Ingenuity’s lower cyclic control on Flight One. Similar cyclic controls applied on the upper rotor. Credits: NASA/JPL-Caltech. Download image ›
We also evaluate the cyclic control, which is used to create roll and pitch moments on the vehicle. We have seen relatively steady values in hover, generally of magnitude less than 3 degrees, which leaves ample margin against the upper limit of 10 degrees. The cyclic control inputs tell us a fair amount about the wind that the vehicle has to fight against. For example, for Flight One the cyclic control is consistent with winds from the east and southeast, which is in alignment with MEDA observations. The cyclic control effort also increases with altitude, which indicates that winds are getting higher further from the ground.
Landing is a particularly challenging part of any flight. Ingenuity lands by flying directly toward the ground and detecting when touchdown happens, but a number of events occur in rapid succession leading to touchdown. First, a steady descent rate of 1 meter per second is established. Then, once the vehicle estimates that the legs are within 1 meter of the ground, the algorithms stop using the navigation camera and altimeter for estimation, relying on the IMU in the same way as on takeoff. As with takeoff, this avoids dust obscuration, but it also serves another purpose -- by relying only on the IMU, we expect to have a very smooth and continuous estimate of our vertical velocity, which is important in order to avoid detecting touchdown prematurely.
About half a second after the switch to IMU-only, when the legs are estimated to be within 0.5 meters of the ground, the touchdown detection is armed. Ingenuity will now consider touchdown to have occurred as soon as the descent velocity drops by 25 centimeters per second or more. Once Ingenuity meets the ground, that drop in descent velocity happens rapidly. At that point, the flight control system stops trying to control the motion of the helicopter and commands the collective control to the lowest possible blade pitch in order to produce close to zero thrust. The system then waits 3 seconds to ensure the helicopter has settled on the ground before spinning down the rotors.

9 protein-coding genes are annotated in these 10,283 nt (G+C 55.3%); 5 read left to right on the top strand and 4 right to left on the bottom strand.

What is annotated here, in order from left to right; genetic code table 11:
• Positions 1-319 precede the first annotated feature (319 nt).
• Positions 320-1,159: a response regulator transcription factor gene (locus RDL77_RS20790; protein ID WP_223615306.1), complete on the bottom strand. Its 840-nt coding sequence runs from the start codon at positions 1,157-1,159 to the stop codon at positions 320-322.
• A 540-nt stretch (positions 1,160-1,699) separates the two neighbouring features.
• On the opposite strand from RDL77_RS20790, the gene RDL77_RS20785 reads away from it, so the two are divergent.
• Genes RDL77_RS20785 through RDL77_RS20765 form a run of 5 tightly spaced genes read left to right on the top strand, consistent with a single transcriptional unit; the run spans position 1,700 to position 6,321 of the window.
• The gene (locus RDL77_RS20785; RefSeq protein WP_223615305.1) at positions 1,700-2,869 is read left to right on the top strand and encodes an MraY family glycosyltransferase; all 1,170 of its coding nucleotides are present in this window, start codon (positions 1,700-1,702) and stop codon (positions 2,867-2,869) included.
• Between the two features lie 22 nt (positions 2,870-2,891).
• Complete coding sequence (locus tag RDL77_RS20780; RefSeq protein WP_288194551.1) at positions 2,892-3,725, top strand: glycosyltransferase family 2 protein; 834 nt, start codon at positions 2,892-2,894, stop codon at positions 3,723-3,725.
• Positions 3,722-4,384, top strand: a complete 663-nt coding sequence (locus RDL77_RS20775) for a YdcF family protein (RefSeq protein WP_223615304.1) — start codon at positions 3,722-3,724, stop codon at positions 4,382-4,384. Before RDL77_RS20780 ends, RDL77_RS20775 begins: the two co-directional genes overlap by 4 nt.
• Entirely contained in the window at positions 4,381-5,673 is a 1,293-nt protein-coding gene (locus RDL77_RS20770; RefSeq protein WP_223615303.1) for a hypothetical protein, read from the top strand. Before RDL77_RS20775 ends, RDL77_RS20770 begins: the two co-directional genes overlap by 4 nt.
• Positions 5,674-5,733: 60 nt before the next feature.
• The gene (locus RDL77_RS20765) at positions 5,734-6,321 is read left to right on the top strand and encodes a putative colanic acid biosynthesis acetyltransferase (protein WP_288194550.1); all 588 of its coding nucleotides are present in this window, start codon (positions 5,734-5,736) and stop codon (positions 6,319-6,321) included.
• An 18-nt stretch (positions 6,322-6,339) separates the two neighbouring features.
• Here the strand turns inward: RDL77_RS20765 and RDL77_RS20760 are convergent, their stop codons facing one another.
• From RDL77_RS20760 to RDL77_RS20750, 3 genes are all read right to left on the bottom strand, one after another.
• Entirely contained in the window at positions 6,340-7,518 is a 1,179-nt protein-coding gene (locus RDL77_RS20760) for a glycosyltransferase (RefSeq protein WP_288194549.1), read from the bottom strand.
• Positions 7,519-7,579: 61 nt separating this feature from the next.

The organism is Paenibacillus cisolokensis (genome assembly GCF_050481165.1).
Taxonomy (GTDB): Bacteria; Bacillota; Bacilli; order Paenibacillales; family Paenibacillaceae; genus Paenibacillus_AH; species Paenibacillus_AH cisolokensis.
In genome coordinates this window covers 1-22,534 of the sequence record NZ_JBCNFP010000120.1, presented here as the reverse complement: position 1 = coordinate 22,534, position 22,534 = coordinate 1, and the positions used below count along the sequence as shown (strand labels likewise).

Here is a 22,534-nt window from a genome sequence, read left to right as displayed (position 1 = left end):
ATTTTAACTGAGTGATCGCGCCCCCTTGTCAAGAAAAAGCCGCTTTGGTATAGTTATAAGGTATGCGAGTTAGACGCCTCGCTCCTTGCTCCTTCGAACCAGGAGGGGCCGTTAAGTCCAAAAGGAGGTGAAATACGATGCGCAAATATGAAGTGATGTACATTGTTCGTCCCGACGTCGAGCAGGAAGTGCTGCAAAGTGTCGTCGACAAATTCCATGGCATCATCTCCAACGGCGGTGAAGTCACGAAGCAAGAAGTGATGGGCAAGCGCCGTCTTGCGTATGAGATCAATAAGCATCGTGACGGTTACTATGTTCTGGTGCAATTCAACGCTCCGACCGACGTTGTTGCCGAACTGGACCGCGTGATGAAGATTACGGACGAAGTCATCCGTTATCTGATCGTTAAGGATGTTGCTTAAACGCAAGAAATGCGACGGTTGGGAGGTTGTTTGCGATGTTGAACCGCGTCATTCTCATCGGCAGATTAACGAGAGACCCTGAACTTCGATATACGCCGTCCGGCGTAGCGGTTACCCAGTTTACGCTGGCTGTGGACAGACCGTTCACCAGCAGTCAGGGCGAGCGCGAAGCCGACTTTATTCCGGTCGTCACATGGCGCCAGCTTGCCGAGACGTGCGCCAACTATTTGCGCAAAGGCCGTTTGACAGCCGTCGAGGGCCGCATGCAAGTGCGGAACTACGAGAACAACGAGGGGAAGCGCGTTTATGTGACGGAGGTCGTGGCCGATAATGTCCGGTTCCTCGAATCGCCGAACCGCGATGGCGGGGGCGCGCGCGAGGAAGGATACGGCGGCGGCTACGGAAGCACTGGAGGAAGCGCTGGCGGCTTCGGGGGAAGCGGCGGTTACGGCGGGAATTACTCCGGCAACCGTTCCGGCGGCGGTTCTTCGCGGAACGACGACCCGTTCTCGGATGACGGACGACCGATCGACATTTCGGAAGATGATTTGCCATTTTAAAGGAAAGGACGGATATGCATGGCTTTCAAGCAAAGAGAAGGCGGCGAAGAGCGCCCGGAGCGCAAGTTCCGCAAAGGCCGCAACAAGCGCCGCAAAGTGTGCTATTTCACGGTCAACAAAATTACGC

People have asked why we contact the ground at the relatively high speed of 1 meter per second. There are multiple reasons for this. First, it reduces the dead-reckoning time that we need to spend without using the camera and altimeter; second, it reduces the time spent in “ground effect,” where the vehicle dynamics are less well-characterized; and third, it makes it easier to detect that we’ve touched down (because the velocity change is clearly sufficient for detection). What makes this strategy possible is the landing gear design which helps prevent the vehicle from bouncing on landing.
Ingenuity’s estimate of vertical velocity during Flight Two. Credits: NASA/JPL-Caltech. Download image ›
Any touchdown detection algorithm of this kind has to strike a balance between two potential pitfalls: (1) detecting touchdown too early (thereby dropping to the ground from the air) and (2) not detecting touchdown soon enough (which would cause the helicopter to keep trying to fly after coming in contact with the ground). Data from Ingenuity’s flights on Mars show that we were not in danger of either of these scenarios. During descent, Ingenuity has maintained its vertical velocity to within approximately 4 cm per second, and it has detected the necessary 25 cm per second drop within approximately 30 milliseconds of touchdown.
As we continue with our flights on Mars, we will keep digging deeper into the data to understand the various subtleties that may exist and would be useful in the design of future aerial explorers. But what we can already say is: Ingenuity has met or exceeded our flight performance expectations.